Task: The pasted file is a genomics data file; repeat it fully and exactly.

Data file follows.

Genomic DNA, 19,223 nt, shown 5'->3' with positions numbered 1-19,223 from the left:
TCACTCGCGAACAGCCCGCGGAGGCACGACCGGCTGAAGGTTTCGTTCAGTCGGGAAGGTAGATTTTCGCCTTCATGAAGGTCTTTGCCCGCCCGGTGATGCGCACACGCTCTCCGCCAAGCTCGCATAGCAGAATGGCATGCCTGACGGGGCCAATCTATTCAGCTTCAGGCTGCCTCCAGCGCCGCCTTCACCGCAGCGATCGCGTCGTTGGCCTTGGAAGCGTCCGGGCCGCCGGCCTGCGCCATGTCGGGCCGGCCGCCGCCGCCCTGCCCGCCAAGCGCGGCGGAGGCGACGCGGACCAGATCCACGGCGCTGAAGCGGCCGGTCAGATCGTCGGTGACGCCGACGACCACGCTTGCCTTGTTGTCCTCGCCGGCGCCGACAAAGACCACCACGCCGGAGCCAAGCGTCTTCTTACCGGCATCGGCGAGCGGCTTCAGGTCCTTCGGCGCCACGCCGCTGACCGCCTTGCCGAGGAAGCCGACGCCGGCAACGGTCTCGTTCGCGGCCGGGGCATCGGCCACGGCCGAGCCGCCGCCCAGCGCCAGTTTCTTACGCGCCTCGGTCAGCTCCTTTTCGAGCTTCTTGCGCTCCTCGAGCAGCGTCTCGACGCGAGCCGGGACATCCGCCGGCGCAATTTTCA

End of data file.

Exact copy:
Genomic DNA, 19,223 nt, shown 5'->3' with positions numbered 1-19,223 from the left:
TCACTCGCGAACAGCCCGCGGAGGCACGACCGGCTGAAGGTTTCGTTCAGTCGGGAAGGTAGATTTTCGCCTTCATGAAGGTCTTTGCCCGCCCGGTGATGCGCACACGCTCTCCGCCAAGCTCGCATAGCAGAATGGCATGCCTGACGGGGCCAATCTATTCAGCTTCAGGCTGCCTCCAGCGCCGCCTTCACCGCAGCGATCGCGTCGTTGGCCTTGGAAGCGTCCGGGCCGCCGGCCTGCGCCATGTCGGGCCGGCCGCCGCCGCCCTGCCCGCCAAGCGCGGCGGAGGCGACGCGGACCAGATCCACGGCGCTGAAGCGGCCGGTCAGATCGTCGGTGACGCCGACGACCACGCTTGCCTTGTTGTCCTCGCCGGCGCCGACAAAGACCACCACGCCGGAGCCAAGCGTCTTCTTACCGGCATCGGCGAGCGGCTTCAGGTCCTTCGGCGCCACGCCGCTGACCGCCTTGCCGAGGAAGCCGACGCCGGCAACGGTCTCGTTCGCGGCCGGGGCATCGGCCACGGCCGAGCCGCCGCCCAGCGCCAGTTTCTTACGCGCCTCGGTCAGCTCCTTTTCGAGCTTCTTGCGCTCCTCGAGCAGCGTCTCGACGCGAGCCGGGACATCCGCCGGCGCAATTTTCA